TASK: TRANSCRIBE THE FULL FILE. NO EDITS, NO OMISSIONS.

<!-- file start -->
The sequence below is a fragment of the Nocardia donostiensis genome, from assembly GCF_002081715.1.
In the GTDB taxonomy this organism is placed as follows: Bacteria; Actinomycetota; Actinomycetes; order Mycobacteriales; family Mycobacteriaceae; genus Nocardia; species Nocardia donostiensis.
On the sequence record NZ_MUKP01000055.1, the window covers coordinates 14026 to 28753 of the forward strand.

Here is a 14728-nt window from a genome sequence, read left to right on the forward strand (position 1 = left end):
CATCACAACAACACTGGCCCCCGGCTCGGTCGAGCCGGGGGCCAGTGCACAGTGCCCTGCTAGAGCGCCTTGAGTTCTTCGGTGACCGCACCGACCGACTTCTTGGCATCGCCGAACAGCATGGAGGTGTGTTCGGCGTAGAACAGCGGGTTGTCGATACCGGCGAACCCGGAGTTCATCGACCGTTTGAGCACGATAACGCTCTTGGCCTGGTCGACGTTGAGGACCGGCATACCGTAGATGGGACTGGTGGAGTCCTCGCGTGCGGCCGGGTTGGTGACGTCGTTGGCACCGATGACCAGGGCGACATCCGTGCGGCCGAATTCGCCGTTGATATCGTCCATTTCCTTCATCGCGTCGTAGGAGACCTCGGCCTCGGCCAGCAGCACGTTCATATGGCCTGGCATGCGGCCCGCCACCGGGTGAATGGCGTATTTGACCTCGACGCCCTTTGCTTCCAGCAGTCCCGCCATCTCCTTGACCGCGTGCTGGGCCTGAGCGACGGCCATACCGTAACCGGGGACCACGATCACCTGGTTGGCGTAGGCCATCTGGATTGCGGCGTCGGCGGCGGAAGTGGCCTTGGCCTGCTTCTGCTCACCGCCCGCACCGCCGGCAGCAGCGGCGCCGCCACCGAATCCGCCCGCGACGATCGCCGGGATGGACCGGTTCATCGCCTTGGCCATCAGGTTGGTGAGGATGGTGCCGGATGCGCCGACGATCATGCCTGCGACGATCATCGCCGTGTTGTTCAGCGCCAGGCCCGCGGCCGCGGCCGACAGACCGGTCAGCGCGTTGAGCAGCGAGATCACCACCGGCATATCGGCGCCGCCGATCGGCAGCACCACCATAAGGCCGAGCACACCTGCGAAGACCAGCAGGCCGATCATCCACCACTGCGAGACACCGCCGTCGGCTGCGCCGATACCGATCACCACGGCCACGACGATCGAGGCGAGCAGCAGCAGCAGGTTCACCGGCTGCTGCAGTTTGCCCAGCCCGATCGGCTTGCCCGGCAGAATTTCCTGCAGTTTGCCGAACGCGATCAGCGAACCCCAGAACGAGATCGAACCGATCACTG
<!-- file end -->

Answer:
The sequence below is a fragment of the Nocardia donostiensis genome, from assembly GCF_002081715.1.
In the GTDB taxonomy this organism is placed as follows: Bacteria; Actinomycetota; Actinomycetes; order Mycobacteriales; family Mycobacteriaceae; genus Nocardia; species Nocardia donostiensis.
On the sequence record NZ_MUKP01000055.1, the window covers coordinates 14026 to 28753 of the forward strand.

Here is a 14728-nt window from a genome sequence, read left to right on the forward strand (position 1 = left end):
CATCACAACAACACTGGCCCCCGGCTCGGTCGAGCCGGGGGCCAGTGCACAGTGCCCTGCTAGAGCGCCTTGAGTTCTTCGGTGACCGCACCGACCGACTTCTTGGCATCGCCGAACAGCATGGAGGTGTGTTCGGCGTAGAACAGCGGGTTGTCGATACCGGCGAACCCGGAGTTCATCGACCGTTTGAGCACGATAACGCTCTTGGCCTGGTCGACGTTGAGGACCGGCATACCGTAGATGGGACTGGTGGAGTCCTCGCGTGCGGCCGGGTTGGTGACGTCGTTGGCACCGATGACCAGGGCGACATCCGTGCGGCCGAATTCGCCGTTGATATCGTCCATTTCCTTCATCGCGTCGTAGGAGACCTCGGCCTCGGCCAGCAGCACGTTCATATGGCCTGGCATGCGGCCCGCCACCGGGTGAATGGCGTATTTGACCTCGACGCCCTTTGCTTCCAGCAGTCCCGCCATCTCCTTGACCGCGTGCTGGGCCTGAGCGACGGCCATACCGTAACCGGGGACCACGATCACCTGGTTGGCGTAGGCCATCTGGATTGCGGCGTCGGCGGCGGAAGTGGCCTTGGCCTGCTTCTGCTCACCGCCCGCACCGCCGGCAGCAGCGGCGCCGCCACCGAATCCGCCCGCGACGATCGCCGGGATGGACCGGTTCATCGCCTTGGCCATCAGGTTGGTGAGGATGGTGCCGGATGCGCCGACGATCATGCCTGCGACGATCATCGCCGTGTTGTTCAGCGCCAGGCCCGCGGCCGCGGCCGACAGACCGGTCAGCGCGTTGAGCAGCGAGATCACCACCGGCATATCGGCGCCGCCGATCGGCAGCACCACCATAAGGCCGAGCACACCTGCGAAGACCAGCAGGCCGATCATCCACCACTGCGAGACACCGCCGTCGGCTGCGCCGATACCGATCACCACGGCCACGACGATCGAGGCGAGCAGCAGCAGCAGGTTCACCGGCTGCTGCAGTTTGCCCAGCCCGATCGGCTTGCCCGGCAGAATTTCCTGCAGTTTGCCGAACGCGATCAGCGAACCCCAGAACGAGATCGAACCGATCACTG